Surgical Patient Safety Summit cochairs David B. Hoyt, MD, FACS (left) of the ACS, and William J. Robb III, MD (right), of the AAOS, with AAOS Immediate Past President David D. Teuscher, MD.

AAOS Now

Published 10/1/2016
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Terry Stanton; Paul Zemaitis

AAOS Puts Patient Safety at the Forefront

National Surgical Safety Summit's stakeholders propose national standards
Taking a cue from the adage about safety in numbers, more than 150 representatives from more than 75 healthcare organizations came together near AAOS headquarters in August to take part in the inaugural National Surgical Patient Safety Summit (NSPSS).

Sponsored by the AAOS and the American College of Surgeons (ACS), the summit had two goals: to develop new safety standards for surgical care and surgical education and to identify surgical safety knowledge gaps and research priorities.

"So much of our continuing education focuses on surgical technique, but almost no attention is given to nontechnical skills, which are equally if not more important," said William J. Robb III, MD, cochair of the NSPSS and past chair of the AAOS Patient Safety Committee. "Surgical safety improves when nontechnical strategies, tools, and behaviors are combined with proficient surgical skills. Each member of the surgical team needs to know how to effectively communicate and appropriately adapt during an adverse situation. An empowered, well-trained surgical team improves surgeon performance and patient outcomes."

"Patient safety has always been the surgical community's highest priority, and bringing together surgical organizations and other safety stakeholder groups reinforces the importance of safety and allows new collaborative efforts needed to propose and implement surgical patient safety standards," said David B. Hoyt, MD, FACS, NSPSS cochair and ACS executive director. "This summit and its resulting recommendations are timely and innovative, and will have a very positive impact on the quality of surgical patient care."

Prior to the summit, four work groups consisting of representatives from the AAOS, ACS, American Society of Anesthesiologists (ASA), and Association of periOperative Registered Nurses (AORN) convened to identify key issues in surgical safety and to make recommendations relating to all surgical team members, surgical institutions, medical and nursing schools, surgical residency and fellowship programs, and credentialing organizations. These recommendations addressed the creation and adoption of standardized approaches over the entirety of the surgical care episode.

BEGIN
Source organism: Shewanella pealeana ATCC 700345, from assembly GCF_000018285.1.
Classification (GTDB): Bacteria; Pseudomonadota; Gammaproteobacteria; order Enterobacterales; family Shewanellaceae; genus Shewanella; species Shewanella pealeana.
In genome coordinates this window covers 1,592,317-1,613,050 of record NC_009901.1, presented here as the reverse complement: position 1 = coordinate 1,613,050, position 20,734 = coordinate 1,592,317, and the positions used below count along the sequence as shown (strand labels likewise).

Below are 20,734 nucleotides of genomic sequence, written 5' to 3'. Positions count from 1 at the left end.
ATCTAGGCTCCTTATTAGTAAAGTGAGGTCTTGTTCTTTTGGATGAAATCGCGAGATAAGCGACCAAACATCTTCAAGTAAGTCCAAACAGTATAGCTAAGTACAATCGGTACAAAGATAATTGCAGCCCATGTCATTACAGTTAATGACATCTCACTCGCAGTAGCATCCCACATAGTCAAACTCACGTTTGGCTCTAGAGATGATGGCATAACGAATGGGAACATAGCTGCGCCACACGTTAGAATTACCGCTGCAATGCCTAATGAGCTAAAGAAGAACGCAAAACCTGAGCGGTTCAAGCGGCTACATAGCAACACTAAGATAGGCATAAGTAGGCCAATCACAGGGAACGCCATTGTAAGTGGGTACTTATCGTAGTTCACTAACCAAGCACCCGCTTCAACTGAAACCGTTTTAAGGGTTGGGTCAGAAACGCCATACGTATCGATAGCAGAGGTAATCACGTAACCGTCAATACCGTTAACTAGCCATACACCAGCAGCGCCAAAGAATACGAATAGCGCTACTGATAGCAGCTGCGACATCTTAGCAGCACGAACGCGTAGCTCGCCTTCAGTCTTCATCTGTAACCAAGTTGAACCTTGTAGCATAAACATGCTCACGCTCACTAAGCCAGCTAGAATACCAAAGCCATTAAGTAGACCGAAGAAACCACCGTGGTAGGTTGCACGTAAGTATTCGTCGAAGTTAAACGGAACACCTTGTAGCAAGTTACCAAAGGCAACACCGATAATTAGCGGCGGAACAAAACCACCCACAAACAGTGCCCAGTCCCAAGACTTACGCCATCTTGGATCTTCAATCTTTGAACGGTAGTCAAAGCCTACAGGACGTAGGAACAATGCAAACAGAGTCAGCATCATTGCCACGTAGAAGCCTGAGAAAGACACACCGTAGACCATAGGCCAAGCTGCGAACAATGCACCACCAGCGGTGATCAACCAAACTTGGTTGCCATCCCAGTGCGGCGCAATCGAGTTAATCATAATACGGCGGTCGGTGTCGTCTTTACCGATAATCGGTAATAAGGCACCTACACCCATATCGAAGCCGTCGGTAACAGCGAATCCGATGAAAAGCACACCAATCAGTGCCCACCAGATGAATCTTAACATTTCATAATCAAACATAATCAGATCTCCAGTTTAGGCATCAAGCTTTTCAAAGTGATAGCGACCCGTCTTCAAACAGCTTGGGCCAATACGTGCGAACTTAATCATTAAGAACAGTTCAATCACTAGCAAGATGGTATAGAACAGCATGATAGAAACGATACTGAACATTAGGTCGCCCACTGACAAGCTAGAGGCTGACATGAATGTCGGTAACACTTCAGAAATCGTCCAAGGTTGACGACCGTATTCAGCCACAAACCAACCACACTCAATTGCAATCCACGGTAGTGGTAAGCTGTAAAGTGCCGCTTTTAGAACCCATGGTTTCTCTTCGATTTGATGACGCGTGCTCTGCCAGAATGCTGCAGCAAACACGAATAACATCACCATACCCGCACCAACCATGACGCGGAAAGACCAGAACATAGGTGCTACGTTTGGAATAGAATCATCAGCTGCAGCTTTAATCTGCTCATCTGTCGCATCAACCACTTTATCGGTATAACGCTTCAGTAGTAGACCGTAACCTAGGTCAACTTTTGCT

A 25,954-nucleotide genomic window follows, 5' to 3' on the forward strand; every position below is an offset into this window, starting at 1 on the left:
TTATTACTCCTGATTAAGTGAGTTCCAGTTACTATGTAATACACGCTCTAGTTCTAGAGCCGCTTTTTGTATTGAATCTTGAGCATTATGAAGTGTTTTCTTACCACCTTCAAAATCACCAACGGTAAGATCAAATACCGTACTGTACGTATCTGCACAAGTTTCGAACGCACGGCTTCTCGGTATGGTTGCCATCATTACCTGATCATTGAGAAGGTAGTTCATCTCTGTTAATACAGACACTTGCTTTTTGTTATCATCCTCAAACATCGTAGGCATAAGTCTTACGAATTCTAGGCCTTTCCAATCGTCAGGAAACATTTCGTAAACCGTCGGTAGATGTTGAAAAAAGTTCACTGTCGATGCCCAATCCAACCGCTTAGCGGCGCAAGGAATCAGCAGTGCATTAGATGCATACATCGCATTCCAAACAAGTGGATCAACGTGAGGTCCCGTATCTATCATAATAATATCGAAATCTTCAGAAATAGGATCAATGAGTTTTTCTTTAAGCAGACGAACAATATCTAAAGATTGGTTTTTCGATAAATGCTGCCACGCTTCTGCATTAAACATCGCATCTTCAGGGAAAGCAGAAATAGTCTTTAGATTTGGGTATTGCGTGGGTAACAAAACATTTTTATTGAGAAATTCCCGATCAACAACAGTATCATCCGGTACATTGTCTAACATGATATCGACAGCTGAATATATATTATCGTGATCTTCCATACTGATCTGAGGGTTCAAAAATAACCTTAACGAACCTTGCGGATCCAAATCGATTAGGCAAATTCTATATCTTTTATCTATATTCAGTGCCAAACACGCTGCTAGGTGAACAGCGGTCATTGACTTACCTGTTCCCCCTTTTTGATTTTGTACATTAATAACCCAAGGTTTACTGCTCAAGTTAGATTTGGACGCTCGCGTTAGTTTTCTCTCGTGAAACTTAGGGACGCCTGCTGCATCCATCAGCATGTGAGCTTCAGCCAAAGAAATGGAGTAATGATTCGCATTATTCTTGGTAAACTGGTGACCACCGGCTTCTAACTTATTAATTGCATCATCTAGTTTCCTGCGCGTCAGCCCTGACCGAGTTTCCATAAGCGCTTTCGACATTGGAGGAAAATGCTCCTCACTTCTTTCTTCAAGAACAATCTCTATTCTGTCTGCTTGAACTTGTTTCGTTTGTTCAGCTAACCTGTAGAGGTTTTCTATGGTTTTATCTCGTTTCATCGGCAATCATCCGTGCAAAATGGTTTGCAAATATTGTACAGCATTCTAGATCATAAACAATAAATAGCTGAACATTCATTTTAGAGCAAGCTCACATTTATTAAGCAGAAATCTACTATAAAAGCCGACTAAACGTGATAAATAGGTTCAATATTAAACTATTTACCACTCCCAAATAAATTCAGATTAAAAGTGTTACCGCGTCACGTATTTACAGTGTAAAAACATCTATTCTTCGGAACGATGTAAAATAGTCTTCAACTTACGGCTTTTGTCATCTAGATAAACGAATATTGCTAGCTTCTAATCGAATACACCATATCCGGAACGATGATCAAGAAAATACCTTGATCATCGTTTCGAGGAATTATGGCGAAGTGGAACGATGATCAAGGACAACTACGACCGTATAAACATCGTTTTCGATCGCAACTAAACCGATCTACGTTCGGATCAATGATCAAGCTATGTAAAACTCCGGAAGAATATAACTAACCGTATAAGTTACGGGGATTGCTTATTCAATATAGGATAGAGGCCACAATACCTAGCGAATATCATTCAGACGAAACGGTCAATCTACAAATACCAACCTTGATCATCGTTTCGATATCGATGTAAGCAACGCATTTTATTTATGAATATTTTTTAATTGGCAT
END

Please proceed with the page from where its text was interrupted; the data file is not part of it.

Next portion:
Dr. Hoyt explained that the genesis for the summit occurred in combined discussions between the ACS and the AAOS "to address a critical unmet need because safety remains a challenge for the surgical community and we have not gotten to where we need to go." He and Dr. Robb, along with David D. Teuscher, MD, AAOS immediate past president, envisioned a "consensus-type conference based on a set of principles to which we would hold ourselves accountable."

The work groups were organized along four key charges: Definitions, Processes, Tools, and Standards; Human Factors and Safety Culture; Data and Technology; and Education.

Work Group 1: Definitions, Processes, Tools, and Standards
Work Group 1 defined patient safety as the highest priority for surgeons and their organizations. "We look at safety as being the basis for quality and value," said Dwight W. Burney III, MD, who presented common definitions for surgical safety. "It's hard to imagine that you can have any kind of quality if you don't have safety. If value is quality over cost, and quality has to do with safety, efficacy, the patient experience, timeliness, efficiency, and equitability, then without safety you don't have quality—or value."

In establishing terminology, he said, "We have tried to stay away from inflammatory terms like 'medical error.' We have tried to adopt a 'systems approach' and prefer 'adverse events,' 'near misses,' and in fields that deal with paired organs or laterality, 'wrong-event surgery'—wrong patient, wrong site, wrong side, wrong implant, or wrong operation."

Dr. Burney also addressed the concepts of "high reliability," which have been identified through observation of complex high-risk industries in which adverse events may have catastrophic outcomes. In its report, the work group stated the following: "High-reliability organizations acknowledge human fallibility; system complexity; ambiguity and uncertainty; limitations of individuals in learning, training, and attention; continuity gaps; negative effects of fatigue on human performance; dynamic conditions; difficult decision making under time constraints; and numerous system vulnerabilities. The overriding principle of high reliability is 'collective mindfulness.'" (AORN has referred to this as "wariness.") Work Group 1 stated that surgery qualifies as a high-risk endeavor.

Organizations using high-reliability principles, the report noted, demonstrate shared characteristics that serve to reduce adverse events by adopting mindsets, strategies, and cultural mandates, including the following:

  • Preoccupation with failure: Focus on potential (near miss) or actual adverse events and allocate resources and time to prevent them.
  • Sensitivity to operations: Continually evaluate local operational team and system performance and be attentive to variation—both positive (what works) and negative (what doesn't).
  • Reluctance to simplify: Do not accept the initial, most probable, or easiest explanation for an adverse event. Investigate with a focus on "what went wrong" rather than "who went wrong."
  • Commitment to resilience: Recognize that errors are inevitable. Maintain team operations despite workflow disruptions.
  • Deference to expertise: Recognize that all team members may be situational leaders based on their unique skills and knowledge.

Dr. Robb addressed surgical safety strategies and tools required across the phases of care, which include:

  • Preoperative evaluation and preparation phase:
    • surgical shared decision making
    • Agency for Healthcare Research and Quality (AHRQ) Health Literacy Universal Precautions Toolkit
  • Immediate preop phase:
    • informed surgical consent and documentation
    • surgical site identification and marking
  • Intraoperative phase: